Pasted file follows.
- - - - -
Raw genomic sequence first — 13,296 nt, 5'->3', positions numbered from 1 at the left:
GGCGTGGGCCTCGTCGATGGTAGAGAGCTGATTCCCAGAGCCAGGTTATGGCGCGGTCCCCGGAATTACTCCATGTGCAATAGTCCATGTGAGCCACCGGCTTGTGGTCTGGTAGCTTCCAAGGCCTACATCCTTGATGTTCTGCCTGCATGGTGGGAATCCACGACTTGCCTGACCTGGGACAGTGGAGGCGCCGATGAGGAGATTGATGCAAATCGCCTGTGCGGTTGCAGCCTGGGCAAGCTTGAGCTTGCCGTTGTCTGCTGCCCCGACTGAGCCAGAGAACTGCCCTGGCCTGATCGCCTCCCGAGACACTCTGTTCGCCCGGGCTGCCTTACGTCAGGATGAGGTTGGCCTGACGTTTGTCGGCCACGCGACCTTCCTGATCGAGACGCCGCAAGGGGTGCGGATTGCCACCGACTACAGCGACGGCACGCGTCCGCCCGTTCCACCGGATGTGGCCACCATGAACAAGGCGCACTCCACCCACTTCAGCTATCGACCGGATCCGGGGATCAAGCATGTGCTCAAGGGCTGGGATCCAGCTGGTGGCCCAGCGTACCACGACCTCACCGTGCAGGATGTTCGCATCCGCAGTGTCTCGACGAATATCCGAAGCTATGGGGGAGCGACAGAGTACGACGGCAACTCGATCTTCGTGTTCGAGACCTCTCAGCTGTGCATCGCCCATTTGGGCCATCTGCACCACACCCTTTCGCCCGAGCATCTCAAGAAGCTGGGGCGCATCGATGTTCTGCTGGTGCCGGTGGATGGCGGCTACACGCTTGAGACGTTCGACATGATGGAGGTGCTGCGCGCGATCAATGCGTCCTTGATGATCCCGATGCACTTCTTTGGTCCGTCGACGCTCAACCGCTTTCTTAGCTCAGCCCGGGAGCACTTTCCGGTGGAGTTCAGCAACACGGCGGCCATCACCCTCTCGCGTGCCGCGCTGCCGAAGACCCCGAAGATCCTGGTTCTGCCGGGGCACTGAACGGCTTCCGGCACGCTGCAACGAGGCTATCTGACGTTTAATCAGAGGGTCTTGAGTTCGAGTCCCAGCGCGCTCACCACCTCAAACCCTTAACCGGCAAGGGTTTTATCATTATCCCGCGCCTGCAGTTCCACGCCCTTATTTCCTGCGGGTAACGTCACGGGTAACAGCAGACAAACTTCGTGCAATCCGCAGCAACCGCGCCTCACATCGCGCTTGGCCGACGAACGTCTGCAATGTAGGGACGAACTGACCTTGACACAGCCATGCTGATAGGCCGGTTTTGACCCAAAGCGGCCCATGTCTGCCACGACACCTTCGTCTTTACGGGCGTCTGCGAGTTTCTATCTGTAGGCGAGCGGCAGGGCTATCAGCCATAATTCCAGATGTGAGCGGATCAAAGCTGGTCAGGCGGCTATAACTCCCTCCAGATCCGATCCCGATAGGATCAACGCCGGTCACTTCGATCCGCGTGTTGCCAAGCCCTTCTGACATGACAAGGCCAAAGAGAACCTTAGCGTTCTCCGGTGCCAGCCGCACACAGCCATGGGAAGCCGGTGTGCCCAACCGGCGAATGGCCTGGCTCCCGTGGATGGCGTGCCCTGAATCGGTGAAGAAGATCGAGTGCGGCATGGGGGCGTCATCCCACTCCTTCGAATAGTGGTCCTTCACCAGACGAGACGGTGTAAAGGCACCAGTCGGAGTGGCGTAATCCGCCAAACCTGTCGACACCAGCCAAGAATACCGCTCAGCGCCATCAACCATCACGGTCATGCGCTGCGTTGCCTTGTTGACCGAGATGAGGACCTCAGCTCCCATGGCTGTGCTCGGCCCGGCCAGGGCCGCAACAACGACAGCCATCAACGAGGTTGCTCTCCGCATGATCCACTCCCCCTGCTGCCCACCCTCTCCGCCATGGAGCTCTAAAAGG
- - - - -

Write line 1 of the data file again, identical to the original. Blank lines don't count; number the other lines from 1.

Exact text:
Raw genomic sequence first — 13,296 nt, 5'->3', positions numbered from 1 at the left: